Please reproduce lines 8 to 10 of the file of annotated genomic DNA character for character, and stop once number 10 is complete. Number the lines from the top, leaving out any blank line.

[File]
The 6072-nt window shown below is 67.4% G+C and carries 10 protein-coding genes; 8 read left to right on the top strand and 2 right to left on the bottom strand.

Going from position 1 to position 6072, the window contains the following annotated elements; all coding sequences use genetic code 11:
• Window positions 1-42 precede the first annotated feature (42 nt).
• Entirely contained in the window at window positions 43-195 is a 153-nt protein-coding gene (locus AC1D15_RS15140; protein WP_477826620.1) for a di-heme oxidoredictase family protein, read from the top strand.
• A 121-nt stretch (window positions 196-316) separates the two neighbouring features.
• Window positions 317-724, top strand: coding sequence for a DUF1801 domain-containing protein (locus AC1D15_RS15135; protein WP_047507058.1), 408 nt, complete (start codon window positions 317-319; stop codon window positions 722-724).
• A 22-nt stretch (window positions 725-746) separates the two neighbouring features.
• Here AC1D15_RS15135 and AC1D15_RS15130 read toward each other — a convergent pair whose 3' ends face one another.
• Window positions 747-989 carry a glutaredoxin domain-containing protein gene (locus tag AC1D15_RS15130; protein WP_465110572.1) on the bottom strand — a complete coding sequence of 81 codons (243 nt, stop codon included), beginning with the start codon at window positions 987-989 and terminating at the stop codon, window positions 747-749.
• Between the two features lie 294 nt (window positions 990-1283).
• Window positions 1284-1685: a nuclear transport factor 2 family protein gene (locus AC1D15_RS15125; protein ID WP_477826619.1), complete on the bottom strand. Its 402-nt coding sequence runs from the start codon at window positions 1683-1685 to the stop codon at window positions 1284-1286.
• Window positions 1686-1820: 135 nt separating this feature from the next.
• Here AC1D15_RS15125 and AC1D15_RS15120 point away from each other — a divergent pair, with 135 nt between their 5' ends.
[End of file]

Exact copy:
• Here AC1D15_RS15135 and AC1D15_RS15130 read toward each other — a convergent pair whose 3' ends face one another.
• Window positions 747-989 carry a glutaredoxin domain-containing protein gene (locus tag AC1D15_RS15130; protein WP_465110572.1) on the bottom strand — a complete coding sequence of 81 codons (243 nt, stop codon included), beginning with the start codon at window positions 987-989 and terminating at the stop codon, window positions 747-749.
• Between the two features lie 294 nt (window positions 990-1283).